“Last week I heard an alternative theory. As David French sees it, the alt-right is a tiny group, and its ideology differs significantly from the mainstream of the Republican Party. Yet the alt-right has had a significant, negative influence on conservatives, he contends, through its tactics.
“The alt-right is a combination of ideology and tactics,” French said Friday at the Aspen Ideas Festival, co-hosted by the Aspen Institute and The Atlantic.
“Ideologically, the alt-right is white nationalist. It is post-constitutionalist. And it is often quite pagan … Nobody knows how big it is … if it numbers in the thousands or the tens of thousands … It’s not a huge number of people.
But tactically, he continued, “they punch way above their weight. So how are they doing it? Well, in 2015 and 2016 … they did it as a wave of targeted harassment directed primarily against Trump critics.” The conservative commentator Ben Shapiro was among them. …”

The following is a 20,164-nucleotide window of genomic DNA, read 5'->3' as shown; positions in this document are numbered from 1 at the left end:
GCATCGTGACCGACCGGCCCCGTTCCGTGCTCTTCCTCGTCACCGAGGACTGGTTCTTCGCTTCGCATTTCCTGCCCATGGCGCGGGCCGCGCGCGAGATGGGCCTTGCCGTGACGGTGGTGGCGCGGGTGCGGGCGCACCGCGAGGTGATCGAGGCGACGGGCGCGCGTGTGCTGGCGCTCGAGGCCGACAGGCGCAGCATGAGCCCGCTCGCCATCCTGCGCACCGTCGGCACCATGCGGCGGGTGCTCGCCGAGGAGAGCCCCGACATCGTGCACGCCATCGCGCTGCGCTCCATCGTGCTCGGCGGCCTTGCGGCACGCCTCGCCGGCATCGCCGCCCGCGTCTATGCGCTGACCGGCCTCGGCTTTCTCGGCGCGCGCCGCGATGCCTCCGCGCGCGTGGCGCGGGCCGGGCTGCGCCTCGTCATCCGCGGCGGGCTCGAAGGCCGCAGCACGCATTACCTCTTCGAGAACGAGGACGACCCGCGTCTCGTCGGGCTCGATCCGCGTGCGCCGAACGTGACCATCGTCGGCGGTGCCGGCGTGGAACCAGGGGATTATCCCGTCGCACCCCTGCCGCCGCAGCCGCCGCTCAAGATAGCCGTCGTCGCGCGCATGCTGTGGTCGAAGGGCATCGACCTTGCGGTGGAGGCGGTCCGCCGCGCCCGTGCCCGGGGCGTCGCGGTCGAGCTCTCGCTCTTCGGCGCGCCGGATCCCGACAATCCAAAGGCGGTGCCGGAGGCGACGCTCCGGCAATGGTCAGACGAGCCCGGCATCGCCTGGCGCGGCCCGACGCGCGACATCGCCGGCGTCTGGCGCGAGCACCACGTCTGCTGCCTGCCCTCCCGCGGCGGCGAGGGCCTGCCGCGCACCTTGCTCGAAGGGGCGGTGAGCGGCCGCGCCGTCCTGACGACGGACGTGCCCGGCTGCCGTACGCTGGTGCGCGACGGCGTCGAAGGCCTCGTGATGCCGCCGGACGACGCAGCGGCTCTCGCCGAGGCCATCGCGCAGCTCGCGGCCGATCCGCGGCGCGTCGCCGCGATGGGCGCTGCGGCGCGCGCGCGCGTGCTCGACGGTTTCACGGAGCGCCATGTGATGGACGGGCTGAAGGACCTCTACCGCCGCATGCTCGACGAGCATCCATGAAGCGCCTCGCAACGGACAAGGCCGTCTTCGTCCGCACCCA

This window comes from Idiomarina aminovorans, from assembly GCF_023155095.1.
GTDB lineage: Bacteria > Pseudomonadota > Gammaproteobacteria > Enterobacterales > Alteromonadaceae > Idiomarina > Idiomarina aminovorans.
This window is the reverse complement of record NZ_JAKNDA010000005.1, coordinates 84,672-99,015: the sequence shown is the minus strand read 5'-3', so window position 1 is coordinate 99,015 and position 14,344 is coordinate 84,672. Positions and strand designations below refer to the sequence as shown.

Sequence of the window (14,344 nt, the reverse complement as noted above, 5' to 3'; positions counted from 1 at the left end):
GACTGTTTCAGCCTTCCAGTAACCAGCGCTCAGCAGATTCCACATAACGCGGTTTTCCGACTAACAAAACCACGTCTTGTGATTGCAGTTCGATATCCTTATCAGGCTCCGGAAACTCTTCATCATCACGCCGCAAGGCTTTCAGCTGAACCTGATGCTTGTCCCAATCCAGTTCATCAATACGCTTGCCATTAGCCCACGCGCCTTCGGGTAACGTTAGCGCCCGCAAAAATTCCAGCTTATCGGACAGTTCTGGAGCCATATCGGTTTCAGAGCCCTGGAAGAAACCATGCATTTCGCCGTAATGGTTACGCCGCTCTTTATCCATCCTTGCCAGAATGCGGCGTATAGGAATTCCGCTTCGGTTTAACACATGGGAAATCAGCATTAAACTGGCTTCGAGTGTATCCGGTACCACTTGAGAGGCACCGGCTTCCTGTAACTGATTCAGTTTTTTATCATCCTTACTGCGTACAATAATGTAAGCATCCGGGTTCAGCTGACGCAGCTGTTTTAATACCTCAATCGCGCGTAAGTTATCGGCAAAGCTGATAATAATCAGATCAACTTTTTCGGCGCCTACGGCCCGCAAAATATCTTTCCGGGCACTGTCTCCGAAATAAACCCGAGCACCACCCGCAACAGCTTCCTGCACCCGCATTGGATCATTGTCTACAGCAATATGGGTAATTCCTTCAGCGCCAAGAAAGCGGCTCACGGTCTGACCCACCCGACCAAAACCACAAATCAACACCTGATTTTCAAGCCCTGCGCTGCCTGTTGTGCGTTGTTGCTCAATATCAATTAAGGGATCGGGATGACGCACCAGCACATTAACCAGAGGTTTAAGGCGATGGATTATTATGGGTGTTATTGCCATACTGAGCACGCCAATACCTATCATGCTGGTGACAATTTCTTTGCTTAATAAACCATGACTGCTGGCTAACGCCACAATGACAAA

I’ve been one of the strongest critics of Frenchism since 2015.
I’m not a pagan. I’m a Lutheran who finds Pastor French to be an insufferable, milquetoast, spineless, preening weakling. He is one of these people who believes Christianity is synonymous with niceness. The founder of Protestantism would have strongly disagreed.
Unlike David French, I’m also a proud traditional Southerner. There is nothing unusual at all about my political, cultural, racial or religious views. This site has always had one foot in the past and the other in the present. I don’t attack David French nearly as viciously as a 19th century editor of a Democratic newspaper would have done. Imagine what Robert Barnwell Rhett in The Charleston Mercury would have said about French adopting a black kid from Ethiopia or his views about the Constitution.
I’m also a social conservative, but not one in the submissionist tradition of Northern mainstream conservatism aka classical liberalism like David French & Co.